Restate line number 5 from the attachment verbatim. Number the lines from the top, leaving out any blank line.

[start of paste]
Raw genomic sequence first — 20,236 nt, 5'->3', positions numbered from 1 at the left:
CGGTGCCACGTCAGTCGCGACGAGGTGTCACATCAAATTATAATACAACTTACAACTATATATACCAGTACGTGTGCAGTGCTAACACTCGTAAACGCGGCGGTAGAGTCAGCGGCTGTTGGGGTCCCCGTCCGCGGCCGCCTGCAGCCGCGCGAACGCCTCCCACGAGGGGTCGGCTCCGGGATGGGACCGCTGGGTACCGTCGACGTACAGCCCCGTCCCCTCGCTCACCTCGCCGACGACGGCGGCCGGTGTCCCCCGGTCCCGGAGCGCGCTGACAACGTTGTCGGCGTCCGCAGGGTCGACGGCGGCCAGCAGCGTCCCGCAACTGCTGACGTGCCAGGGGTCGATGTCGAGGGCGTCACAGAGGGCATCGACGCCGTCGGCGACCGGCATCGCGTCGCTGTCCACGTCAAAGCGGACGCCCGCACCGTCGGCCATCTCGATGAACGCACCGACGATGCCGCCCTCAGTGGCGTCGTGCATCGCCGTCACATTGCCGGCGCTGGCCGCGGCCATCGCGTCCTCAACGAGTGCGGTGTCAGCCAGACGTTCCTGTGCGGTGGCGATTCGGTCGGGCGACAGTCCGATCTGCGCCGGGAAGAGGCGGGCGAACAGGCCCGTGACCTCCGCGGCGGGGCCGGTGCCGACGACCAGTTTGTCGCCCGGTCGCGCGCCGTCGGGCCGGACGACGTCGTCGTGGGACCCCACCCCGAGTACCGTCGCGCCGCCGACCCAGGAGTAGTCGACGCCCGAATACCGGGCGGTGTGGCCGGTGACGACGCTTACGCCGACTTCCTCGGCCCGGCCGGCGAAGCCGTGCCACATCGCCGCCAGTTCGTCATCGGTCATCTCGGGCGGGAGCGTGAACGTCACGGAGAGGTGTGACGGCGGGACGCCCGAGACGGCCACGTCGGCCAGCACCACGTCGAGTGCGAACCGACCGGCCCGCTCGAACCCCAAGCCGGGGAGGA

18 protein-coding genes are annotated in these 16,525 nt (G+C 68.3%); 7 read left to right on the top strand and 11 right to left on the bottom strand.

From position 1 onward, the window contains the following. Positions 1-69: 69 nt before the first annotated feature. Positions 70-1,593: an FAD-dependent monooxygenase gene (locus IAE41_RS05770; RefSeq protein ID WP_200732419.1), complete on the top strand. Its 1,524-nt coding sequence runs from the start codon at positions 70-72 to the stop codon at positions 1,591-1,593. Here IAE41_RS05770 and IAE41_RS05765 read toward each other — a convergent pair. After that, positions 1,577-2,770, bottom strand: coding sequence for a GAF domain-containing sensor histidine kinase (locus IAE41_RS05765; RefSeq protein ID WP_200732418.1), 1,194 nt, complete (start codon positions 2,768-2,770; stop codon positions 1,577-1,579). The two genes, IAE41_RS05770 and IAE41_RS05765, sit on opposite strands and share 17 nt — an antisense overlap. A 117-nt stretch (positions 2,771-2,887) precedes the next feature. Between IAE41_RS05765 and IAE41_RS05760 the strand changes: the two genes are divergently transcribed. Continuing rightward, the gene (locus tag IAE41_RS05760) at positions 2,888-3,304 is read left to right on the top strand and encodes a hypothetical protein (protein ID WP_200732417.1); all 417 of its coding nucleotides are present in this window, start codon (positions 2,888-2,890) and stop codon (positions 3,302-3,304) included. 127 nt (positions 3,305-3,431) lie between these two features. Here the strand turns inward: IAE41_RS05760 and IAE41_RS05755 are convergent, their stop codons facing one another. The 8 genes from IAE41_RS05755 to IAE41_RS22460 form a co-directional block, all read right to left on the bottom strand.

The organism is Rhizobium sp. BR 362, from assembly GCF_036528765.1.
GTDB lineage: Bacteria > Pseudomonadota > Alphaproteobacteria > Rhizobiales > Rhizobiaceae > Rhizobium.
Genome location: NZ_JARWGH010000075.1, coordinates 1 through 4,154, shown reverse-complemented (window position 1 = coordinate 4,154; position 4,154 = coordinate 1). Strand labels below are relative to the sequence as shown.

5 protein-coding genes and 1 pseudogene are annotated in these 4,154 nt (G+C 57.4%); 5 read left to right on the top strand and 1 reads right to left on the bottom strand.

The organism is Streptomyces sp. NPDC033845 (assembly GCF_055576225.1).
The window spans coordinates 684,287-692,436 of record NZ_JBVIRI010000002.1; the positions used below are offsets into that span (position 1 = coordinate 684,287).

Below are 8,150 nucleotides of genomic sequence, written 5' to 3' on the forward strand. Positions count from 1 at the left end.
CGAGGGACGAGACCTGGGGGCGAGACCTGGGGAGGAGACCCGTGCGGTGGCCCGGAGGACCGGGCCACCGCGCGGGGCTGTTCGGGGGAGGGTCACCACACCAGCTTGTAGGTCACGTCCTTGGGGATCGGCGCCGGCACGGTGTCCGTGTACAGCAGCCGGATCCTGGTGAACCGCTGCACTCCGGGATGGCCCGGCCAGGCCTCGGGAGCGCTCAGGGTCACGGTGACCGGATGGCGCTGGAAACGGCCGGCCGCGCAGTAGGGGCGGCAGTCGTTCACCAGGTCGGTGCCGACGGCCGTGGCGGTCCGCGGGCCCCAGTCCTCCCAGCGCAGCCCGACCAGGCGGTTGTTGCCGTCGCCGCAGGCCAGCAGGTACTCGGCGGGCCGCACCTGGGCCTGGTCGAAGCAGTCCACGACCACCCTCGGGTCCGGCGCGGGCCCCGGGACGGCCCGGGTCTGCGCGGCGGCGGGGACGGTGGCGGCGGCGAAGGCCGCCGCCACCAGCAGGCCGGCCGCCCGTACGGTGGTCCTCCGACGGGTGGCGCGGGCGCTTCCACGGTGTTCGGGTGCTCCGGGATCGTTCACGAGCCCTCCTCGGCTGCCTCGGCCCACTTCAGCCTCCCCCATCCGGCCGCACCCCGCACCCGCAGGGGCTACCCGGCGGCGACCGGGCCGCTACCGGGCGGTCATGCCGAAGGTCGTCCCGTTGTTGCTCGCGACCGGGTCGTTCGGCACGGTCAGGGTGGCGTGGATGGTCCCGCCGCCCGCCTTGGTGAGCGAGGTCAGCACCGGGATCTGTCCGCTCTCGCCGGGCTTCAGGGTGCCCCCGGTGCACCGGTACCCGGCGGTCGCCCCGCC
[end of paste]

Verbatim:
The organism is Rhizobium sp. BR 362, from assembly GCF_036528765.1.